A January 2005 trip
to Tikal by paulnag
Quote: We spent a couple of days in Belize before realizing we wanted to see some serious Mayan ruins. We just never realized how adventurous the trip would be.
Hotel | "Jaguar Inn"
I would highly suggest you stay in a nearby city like El Remate or Flores. El Remate is only 20 minutes away and is very, very cheap compared to Tikal.
Member Rating 2 out of 5 on January 21, 2005
Just off the main street
Best of all, the atmosphere is casual, so sit down and enjoy a beer while you look at all of the pictures and maps that line the wall. You can also learn a bit more about the excavation of the Tikal Ruins.
Member Rating 3 out of 5 on January 21, 2005
Beware - your ticket is only good for 1 day.
Member Rating 5 out of 5 on January 21, 2005
Tikal National Park
First, take a taxi (no cheaper option exists, except walking - it’s a pretty short distance), from Benque to the border. When you get out, there are loads of money-changers - I would suggest changing about $20 into the Guatemalan quintiles.
Once through customs (after paying the Belize departure tax), you'll be inundated with men trying to sell you a ride to just about anywhere. They work in cooperatives and generally one person will represent the entire lot. Generally there are three ways to travel in Guatemala:
1) Taxi - not recommended. These guys (they are all men) charge A LOT because of the conditions of the roads there. They have to replace their cars often (sometimes once a year!).
2) Minibuses - These look like the old Volkswagon "peace" buses. The advantage is that you can get with several others going to the same location, which makes you feel a bit more comfortable. The disadvantage is that you will pay more than you should. When we traveled to Tikal from the border in one of these, we paid about $7 (it’s a 1 hour and 45 minute drive). We later found out that we should have paid about $3. Just make sure you haggle hard with the driver before arranging a price, and watch out that they don't change the price on you. The only other thing to keep in mind (but don't get paranoid over) is that these have the word tourismo written in huge lettering across the front and are a "riding" target for the thieves that like to hang out between the border and El Remate (on the way to Tikal).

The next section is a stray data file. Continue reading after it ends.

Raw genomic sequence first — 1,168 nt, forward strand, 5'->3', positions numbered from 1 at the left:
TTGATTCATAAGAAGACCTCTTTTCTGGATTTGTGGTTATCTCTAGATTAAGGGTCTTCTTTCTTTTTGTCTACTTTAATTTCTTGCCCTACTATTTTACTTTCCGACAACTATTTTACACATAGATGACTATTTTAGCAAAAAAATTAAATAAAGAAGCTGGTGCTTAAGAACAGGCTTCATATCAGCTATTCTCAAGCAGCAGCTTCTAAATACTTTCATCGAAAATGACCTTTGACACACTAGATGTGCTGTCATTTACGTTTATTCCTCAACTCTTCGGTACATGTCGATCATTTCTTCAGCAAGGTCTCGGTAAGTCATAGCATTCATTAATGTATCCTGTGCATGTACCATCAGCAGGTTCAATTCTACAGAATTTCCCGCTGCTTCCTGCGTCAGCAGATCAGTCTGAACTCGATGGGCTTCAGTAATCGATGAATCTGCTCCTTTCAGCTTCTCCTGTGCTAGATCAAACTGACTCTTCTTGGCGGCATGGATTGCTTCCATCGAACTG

3) Collectivos are the public transportation. Don't look around for a large public bus system because it doesn't exist. These buses aren't much bigger than the minibuses, but you'll know the difference because only locals tend to use these. These are by far the cheapest way to go. In most cases, the driver will not speak English, but if you can say El Remate (a major stop on the way to Tikal), you're in good shape. The other thing you should know... drivers are in it to make money, so plan to be cramped in the bus with loads of other people. These are small buses, but we still had 20 people (including two small children) in our bus on the ride from El Remate back to the border!
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